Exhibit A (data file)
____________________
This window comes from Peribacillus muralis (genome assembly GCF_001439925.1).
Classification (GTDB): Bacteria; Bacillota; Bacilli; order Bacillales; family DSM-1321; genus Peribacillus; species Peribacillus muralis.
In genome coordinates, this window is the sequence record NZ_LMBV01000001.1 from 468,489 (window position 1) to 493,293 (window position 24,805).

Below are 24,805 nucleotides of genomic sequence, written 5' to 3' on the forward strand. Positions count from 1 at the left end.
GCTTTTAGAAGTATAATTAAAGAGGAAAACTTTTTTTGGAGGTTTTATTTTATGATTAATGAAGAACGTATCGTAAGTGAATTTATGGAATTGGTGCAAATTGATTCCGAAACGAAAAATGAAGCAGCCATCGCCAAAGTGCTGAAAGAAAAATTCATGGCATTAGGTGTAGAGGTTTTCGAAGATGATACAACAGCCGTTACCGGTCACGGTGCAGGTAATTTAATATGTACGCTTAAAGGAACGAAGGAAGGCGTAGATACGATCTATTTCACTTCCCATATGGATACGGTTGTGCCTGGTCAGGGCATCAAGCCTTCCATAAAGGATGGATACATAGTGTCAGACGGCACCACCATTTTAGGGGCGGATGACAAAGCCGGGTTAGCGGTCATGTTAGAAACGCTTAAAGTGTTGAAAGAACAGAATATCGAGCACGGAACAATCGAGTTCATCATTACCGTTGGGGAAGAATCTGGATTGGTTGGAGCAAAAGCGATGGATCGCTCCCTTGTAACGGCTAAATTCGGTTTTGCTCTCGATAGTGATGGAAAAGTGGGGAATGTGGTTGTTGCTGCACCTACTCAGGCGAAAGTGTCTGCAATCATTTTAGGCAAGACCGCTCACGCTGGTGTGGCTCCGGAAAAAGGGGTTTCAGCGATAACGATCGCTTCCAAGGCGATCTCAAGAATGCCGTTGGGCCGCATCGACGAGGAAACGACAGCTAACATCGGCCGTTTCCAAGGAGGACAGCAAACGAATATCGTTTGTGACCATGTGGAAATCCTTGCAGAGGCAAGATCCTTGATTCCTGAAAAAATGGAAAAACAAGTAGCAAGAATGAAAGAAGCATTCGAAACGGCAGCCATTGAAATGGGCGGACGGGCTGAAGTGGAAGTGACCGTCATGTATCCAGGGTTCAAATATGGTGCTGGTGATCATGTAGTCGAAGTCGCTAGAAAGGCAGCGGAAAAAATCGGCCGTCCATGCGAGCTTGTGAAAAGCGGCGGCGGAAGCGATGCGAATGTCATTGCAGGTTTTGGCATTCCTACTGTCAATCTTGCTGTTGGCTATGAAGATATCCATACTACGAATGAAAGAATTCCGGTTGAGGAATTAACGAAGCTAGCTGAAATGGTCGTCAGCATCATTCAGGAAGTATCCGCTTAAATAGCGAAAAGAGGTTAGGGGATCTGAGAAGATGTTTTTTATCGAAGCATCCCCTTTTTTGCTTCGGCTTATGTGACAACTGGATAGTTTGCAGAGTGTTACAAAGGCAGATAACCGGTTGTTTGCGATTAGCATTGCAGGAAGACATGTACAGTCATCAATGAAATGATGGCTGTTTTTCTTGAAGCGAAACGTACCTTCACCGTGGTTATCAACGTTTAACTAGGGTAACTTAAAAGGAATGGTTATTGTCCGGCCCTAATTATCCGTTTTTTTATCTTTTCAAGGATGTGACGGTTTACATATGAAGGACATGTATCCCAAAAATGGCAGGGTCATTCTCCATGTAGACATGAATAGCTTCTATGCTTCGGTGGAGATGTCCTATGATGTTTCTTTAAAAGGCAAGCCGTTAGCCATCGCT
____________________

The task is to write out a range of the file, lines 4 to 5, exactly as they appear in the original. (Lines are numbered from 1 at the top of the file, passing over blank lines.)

Below are 24,805 nucleotides of genomic sequence, written 5' to 3' on the forward strand. Positions count from 1 at the left end.
GCTTTTAGAAGTATAATTAAAGAGGAAAACTTTTTTTGGAGGTTTTATTTTATGATTAATGAAGAACGTATCGTAAGTGAATTTATGGAATTGGTGCAAATTGATTCCGAAACGAAAAATGAAGCAGCCATCGCCAAAGTGCTGAAAGAAAAATTCATGGCATTAGGTGTAGAGGTTTTCGAAGATGATACAACAGCCGTTACCGGTCACGGTGCAGGTAATTTAATATGTACGCTTAAAGGAACGAAGGAAGGCGTAGATACGATCTATTTCACTTCCCATATGGATACGGTTGTGCCTGGTCAGGGCATCAAGCCTTCCATAAAGGATGGATACATAGTGTCAGACGGCACCACCATTTTAGGGGCGGATGACAAAGCCGGGTTAGCGGTCATGTTAGAAACGCTTAAAGTGTTGAAAGAACAGAATATCGAGCACGGAACAATCGAGTTCATCATTACCGTTGGGGAAGAATCTGGATTGGTTGGAGCAAAAGCGATGGATCGCTCCCTTGTAACGGCTAAATTCGGTTTTGCTCTCGATAGTGATGGAAAAGTGGGGAATGTGGTTGTTGCTGCACCTACTCAGGCGAAAGTGTCTGCAATCATTTTAGGCAAGACCGCTCACGCTGGTGTGGCTCCGGAAAAAGGGGTTTCAGCGATAACGATCGCTTCCAAGGCGATCTCAAGAATGCCGTTGGGCCGCATCGACGAGGAAACGACAGCTAACATCGGCCGTTTCCAAGGAGGACAGCAAACGAATATCGTTTGTGACCATGTGGAAATCCTTGCAGAGGCAAGATCCTTGATTCCTGAAAAAATGGAAAAACAAGTAGCAAGAATGAAAGAAGCATTCGAAACGGCAGCCATTGAAATGGGCGGACGGGCTGAAGTGGAAGTGACCGTCATGTATCCAGGGTTCAAATATGGTGCTGGTGATCATGTAGTCGAAGTCGCTAGAAAGGCAGCGGAAAAAATCGGCCGTCCATGCGAGCTTGTGAAAAGCGGCGGCGGAAGCGATGCGAATGTCATTGCAGGTTTTGGCATTCCTACTGTCAATCTTGCTGTTGGCTATGAAGATATCCATACTACGAATGAAAGAATTCCGGTTGAGGAATTAACGAAGCTAGCTGAAATGGTCGTCAGCATCATTCAGGAAGTATCCGCTTAAATAGCGAAAAGAGGTTAGGGGATCTGAGAAGATGTTTTTTATCGAAGCATCCCCTTTTTTGCTTCGGCTTATGTGACAACTGGATAGTTTGCAGAGTGTTACAAAGGCAGATAACCGGTTGTTTGCGATTAGCATTGCAGGAAGACATGTACAGTCATCAATGAAATGATGGCTGTTTTTCTTGAAGCGAAACGTACCTTCACCGTGGTTATCAACGTTTAACTAGGGTAACTTAAAAGGAATGGTTATTGTCCGGCCCTAATTATCCGTTTTTTTATCTTTTCAAGGATGTGACGGTTTACATATGAAGGACATGTATCCCAAAAATGGCAGGGTCATTCTCCATGTAGACATGAATAGCTTCTATGCTTCGGTGGAGATGTCCTATGATGTTTCTTTAAAAGGCAAGCCGTTAGCCATCGCT